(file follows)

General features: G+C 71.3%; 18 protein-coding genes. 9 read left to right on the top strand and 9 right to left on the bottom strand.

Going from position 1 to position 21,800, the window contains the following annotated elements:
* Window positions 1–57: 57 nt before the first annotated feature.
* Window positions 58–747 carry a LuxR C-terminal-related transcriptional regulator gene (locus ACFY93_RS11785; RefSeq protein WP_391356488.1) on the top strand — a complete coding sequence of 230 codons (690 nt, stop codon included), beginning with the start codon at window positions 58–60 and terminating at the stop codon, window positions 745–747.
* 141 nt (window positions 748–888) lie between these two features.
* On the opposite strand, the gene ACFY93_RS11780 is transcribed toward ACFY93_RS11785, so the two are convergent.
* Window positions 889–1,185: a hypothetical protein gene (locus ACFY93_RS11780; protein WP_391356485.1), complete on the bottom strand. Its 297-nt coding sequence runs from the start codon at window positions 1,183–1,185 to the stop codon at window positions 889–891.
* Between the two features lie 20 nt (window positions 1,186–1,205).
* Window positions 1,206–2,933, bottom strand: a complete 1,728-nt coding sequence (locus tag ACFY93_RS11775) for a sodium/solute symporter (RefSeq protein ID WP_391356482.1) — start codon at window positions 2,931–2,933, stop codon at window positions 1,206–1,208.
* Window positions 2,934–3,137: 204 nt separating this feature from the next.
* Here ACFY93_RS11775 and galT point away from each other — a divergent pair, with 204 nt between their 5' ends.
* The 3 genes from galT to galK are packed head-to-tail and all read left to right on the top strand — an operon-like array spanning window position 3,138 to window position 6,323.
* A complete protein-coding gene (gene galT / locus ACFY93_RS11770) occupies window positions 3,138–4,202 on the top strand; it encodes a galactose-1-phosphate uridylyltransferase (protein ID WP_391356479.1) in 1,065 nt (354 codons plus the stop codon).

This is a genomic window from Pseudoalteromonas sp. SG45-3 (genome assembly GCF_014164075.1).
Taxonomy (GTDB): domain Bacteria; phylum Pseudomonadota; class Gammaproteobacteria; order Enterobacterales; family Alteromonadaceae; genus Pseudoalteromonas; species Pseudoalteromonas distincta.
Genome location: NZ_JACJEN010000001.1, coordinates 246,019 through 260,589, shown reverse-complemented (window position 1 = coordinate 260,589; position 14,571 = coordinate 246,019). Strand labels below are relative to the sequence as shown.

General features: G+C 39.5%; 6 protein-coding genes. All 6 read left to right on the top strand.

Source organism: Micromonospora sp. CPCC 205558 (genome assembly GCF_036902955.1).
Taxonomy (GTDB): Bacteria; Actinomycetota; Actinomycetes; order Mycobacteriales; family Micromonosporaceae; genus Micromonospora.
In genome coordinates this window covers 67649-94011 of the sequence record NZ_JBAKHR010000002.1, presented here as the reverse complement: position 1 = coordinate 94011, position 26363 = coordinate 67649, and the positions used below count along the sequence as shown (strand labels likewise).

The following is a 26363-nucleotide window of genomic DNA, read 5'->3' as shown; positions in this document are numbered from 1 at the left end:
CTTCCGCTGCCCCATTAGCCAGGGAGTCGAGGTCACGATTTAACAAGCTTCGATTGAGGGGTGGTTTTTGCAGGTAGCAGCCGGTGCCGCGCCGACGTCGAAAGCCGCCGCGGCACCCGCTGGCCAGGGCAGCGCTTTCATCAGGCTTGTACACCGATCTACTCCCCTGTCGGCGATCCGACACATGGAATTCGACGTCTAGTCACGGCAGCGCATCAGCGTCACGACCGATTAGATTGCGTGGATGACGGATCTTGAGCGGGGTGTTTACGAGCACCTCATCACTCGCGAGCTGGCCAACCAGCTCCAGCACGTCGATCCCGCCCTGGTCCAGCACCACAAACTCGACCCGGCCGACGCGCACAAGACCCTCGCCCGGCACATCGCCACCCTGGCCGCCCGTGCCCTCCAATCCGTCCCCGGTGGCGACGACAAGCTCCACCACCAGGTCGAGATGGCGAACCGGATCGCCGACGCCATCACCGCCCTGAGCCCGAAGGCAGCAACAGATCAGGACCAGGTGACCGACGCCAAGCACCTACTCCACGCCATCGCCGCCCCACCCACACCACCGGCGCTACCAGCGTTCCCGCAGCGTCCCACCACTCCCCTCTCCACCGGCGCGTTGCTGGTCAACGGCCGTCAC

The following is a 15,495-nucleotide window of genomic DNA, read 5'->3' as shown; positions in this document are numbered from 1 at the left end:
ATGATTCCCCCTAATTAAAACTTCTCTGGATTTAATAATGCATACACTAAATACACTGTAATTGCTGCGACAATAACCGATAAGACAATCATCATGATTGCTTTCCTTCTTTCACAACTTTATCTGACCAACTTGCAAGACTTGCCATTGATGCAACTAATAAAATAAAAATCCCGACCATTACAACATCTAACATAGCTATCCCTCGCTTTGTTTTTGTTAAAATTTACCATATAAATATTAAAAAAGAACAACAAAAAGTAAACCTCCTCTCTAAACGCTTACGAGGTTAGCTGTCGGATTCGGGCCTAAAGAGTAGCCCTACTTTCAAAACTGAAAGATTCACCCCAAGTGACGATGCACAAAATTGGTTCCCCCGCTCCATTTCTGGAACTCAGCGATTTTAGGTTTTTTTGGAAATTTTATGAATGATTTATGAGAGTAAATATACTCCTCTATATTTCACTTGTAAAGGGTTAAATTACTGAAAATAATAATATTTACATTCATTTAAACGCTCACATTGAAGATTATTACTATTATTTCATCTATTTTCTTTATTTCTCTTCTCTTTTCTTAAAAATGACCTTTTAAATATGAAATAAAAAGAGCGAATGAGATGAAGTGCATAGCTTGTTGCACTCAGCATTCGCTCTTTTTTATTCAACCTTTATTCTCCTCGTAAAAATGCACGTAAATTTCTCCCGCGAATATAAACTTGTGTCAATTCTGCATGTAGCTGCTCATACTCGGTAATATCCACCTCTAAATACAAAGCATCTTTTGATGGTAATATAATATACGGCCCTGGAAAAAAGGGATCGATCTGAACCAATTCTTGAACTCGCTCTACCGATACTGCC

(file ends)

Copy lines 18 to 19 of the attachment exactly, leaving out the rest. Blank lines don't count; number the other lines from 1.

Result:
Source organism: Micromonospora sp. CPCC 205558 (genome assembly GCF_036902955.1).
Taxonomy (GTDB): Bacteria; Actinomycetota; Actinomycetes; order Mycobacteriales; family Micromonosporaceae; genus Micromonospora.